No coffee to kick start the day: he couldn’t stand it black. No cereal. The toaster refused to relinquish the two slices he gave it to nurture and the fumes set off the smoke alarm; piercing screeches assaulting his morning ears. In the garage, hungry, he found the back tyre flat. If he mended the puncture he’d have to cycle like fury. Better just walk; fast.
The level crossing gates went down as he approached. Glancing at his watch, he twitched as he heard again the words from that prat who called himself his boss. ‘If you’re late once more Harvey, I’ll dock your pay.’
And Lorna was still punishing him for his ‘frivolous’ spending on the laptop. ‘Not as if you’ve actually sold a single story, is it?’
Which was true. Though he had won a couple of contest prizes and had a few acceptances in some of the small press magazines. He obviously had talent.
The train dawdled by, pulling out of the station as though time wasn’t an issue. At last the gates rose and he dashed across. High Street was traffic mad and the lights at the Pelican turned red as he reached them. He stood, tapping his foot in annoyance.
The last two hundred yards was a sprint but he made it with seconds to spare as he pushed his card into the clock machine.
The day did not go well. Seventeen orders to be rushed and completed where he’d normally do a dozen. And the boss was more than usually sarcastic. Harvey walked back home in the rain; late, tired and dispirited.
Lorna arrived just as he was towelling his hair dry. Thank God he remembered and smiled his question. Her scowl was answer enough and she sank on the sofa and sobbed. It took him half an hour to decipher her explanation through the tears of injustice. Genuine, it seemed. And another hour to calm her into acceptance that the younger woman had probably got it because… well, he left that open to interpretation, which Lorna clearly developed into insult.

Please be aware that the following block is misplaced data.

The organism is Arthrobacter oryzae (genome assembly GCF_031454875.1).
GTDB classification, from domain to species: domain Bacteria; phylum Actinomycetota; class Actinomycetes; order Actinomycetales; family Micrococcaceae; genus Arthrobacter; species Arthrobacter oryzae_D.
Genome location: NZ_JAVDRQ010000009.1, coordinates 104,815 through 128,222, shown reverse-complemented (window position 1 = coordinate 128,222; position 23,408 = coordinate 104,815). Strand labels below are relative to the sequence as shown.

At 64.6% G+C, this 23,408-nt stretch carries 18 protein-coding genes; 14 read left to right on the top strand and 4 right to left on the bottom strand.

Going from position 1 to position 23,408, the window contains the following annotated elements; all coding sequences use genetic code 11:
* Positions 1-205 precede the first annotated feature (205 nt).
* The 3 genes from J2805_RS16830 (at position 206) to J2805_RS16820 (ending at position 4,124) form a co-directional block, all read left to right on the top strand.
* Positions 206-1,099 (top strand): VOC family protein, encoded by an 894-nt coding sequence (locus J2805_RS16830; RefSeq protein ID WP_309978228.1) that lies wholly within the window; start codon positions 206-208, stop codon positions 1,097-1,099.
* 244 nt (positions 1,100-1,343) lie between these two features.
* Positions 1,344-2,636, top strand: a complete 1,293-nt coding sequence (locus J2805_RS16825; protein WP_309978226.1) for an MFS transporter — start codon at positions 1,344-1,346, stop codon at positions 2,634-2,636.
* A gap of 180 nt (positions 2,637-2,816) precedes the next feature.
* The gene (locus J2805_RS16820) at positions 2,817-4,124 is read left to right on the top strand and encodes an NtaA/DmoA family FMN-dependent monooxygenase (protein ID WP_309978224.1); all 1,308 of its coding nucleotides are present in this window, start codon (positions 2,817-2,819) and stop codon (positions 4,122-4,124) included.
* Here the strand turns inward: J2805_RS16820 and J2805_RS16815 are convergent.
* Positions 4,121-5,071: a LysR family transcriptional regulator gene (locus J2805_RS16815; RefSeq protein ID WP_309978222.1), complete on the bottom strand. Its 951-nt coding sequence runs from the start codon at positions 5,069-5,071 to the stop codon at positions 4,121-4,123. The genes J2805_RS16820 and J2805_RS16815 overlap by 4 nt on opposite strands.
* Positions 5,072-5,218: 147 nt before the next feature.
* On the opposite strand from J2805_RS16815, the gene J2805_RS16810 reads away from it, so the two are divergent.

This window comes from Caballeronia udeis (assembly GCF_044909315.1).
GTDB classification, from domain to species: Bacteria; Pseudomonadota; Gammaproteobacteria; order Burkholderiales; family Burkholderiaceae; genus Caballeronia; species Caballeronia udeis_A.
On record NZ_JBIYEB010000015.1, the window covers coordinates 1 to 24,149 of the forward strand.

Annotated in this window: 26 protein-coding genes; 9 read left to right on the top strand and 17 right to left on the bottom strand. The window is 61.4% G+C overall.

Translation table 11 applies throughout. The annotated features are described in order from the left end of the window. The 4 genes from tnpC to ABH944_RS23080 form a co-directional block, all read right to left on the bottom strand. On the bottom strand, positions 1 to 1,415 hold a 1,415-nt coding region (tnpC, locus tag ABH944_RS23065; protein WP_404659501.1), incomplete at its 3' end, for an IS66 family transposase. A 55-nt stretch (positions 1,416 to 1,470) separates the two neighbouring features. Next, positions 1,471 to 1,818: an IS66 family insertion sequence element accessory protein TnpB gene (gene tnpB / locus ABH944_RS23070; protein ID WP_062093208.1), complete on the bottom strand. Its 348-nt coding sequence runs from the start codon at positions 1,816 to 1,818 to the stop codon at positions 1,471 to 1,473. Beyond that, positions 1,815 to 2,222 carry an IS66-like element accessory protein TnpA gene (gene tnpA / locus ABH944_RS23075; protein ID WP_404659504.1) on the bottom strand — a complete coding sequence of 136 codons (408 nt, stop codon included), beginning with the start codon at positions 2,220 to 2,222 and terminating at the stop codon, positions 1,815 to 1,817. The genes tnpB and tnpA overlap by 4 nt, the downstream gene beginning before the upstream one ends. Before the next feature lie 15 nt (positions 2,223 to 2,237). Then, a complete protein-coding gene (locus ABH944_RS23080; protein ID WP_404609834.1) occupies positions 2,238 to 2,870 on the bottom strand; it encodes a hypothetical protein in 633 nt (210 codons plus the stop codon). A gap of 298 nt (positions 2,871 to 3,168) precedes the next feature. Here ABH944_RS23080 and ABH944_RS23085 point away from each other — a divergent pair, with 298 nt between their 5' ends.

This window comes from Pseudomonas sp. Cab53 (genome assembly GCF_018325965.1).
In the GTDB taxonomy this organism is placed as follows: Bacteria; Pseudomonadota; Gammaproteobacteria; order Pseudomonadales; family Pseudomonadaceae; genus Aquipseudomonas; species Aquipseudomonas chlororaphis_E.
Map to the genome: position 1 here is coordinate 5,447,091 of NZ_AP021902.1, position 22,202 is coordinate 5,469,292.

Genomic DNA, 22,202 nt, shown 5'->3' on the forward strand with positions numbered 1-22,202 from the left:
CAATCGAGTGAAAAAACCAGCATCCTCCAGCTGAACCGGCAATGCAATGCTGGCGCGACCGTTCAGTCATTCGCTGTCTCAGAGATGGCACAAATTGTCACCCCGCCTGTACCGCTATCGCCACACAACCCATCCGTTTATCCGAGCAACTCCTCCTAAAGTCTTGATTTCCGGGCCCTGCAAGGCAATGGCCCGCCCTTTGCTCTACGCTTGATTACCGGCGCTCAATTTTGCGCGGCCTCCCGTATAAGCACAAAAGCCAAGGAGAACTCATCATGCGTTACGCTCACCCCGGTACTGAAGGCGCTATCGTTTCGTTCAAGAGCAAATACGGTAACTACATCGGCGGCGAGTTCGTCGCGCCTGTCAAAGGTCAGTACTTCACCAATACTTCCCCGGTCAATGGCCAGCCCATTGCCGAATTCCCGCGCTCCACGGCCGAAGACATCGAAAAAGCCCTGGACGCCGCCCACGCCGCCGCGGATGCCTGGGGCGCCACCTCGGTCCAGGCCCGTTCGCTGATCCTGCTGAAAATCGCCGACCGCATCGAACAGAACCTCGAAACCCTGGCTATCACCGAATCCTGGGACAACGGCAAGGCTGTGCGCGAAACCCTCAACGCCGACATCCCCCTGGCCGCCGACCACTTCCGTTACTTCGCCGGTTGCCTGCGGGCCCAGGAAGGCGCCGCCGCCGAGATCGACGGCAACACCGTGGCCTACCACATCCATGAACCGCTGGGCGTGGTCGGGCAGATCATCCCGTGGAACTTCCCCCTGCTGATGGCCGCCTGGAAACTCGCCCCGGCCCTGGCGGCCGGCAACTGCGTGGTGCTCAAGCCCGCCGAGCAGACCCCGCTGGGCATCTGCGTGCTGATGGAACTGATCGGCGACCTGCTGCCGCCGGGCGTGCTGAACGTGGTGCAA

They ate in resentful silence; mutually exclusive instead of supporting one another against the world. Harvey went off to bury himself in his romance whilst Lorna drifted to the telly and her favourite DVD so she could weep a little more.
‘I TOLD YOU: IF YOU DIDN’T HELP ME, I’D MAKE YOU SORRY.’
It was too much. ‘Bugger off!’
‘All you have to do is help me out of here.’
This was idiotic. It was a machine, an inanimate object. There was no question of it having some sort of consciousness outside of his input. Perhaps he was going mad.
‘It’s not too much to ask. I just need your help. Then I’ll leave you alone.’
What the hell? Everything else today had conspired against him, against them, in fact. ‘OK. You win. What do you want?’
‘Better. I want out of here.’
‘Who are you?’
‘You wouldn’t believe me if I told you.’
‘Try me. I’ll believe anything after the day I’ve had.’
‘I’m Syd. Syd Mason. Used to work for the company that assembles these bloody things.’
‘Now? I’m dead of course! You some sort of moron?’
Dead? He looked at the screen. That’s what it said. Dead. He almost brought Lorna to witness this aberration but then he considered her state of mind and the opposition she already felt toward his precious laptop.
‘OK, so you’re Syd and you’re dead. How am I supposed to help you? And what are you doing in there anyway?’
‘It’s a long story.’
When it came to trouble, was there any other sort?
‘Fire away. I’m listening.’
‘Look. How and why don’t matter. You’ve got to get me out. Now.’
‘Or I spend eternity, and I do mean eternity, in here.’
He thought of replying with the cliché that eternity was a hell of a long time but decided against it. ‘So, how do I help you?’
‘Oh, that’s easy. Don’t know why you didn’t ask me right away.’
‘Would’ve saved you, and me, a lot of grief.’
So now it was his fault. But, no, he wouldn’t let resentment overcome his good nature.
‘What do I do?’
‘Just type in the message, “I wish you would go to Heaven“.’
‘Simple as that?’
‘Simple as that.’
‘OK.’ He typed, ‘I wish you would go to Heaven.’ Though the temptation to insert Hell instead was very strong.
The screen blanked, flickered, and flashed a scene that might’ve been from a divinely inspired Old Master with angels, clouds and even a brief chord of sublime music.
Eztraordinary. Oh no!
He tried again. Extraordinary. And sighed with relief.
That night, he completed chapters 7 and 8. When he climbed into bed, Lorna was still wrapped in thick cotton and fast asleep, genuinely.
Saturday morning, neither of them was due to work. The phone rang early; Lorna answered it.
‘That was work. Seems that trollop gave some false information on her application. Wanted me to know as soon as possible. I’ve got my promotion.’
‘How’s the book going?’
Hopefully but without expectation, he tried, ‘Brilliantly. Could do with a bit of personal experience for the love scenes, though.’
‘Easy. Help me out of this, will you?’
He did and she did. And she was extraordinarily loving.
As they dozed off again, happy and content, he could have sworn he heard her murmur softly, ‘That was really quite ezceptional, darling.’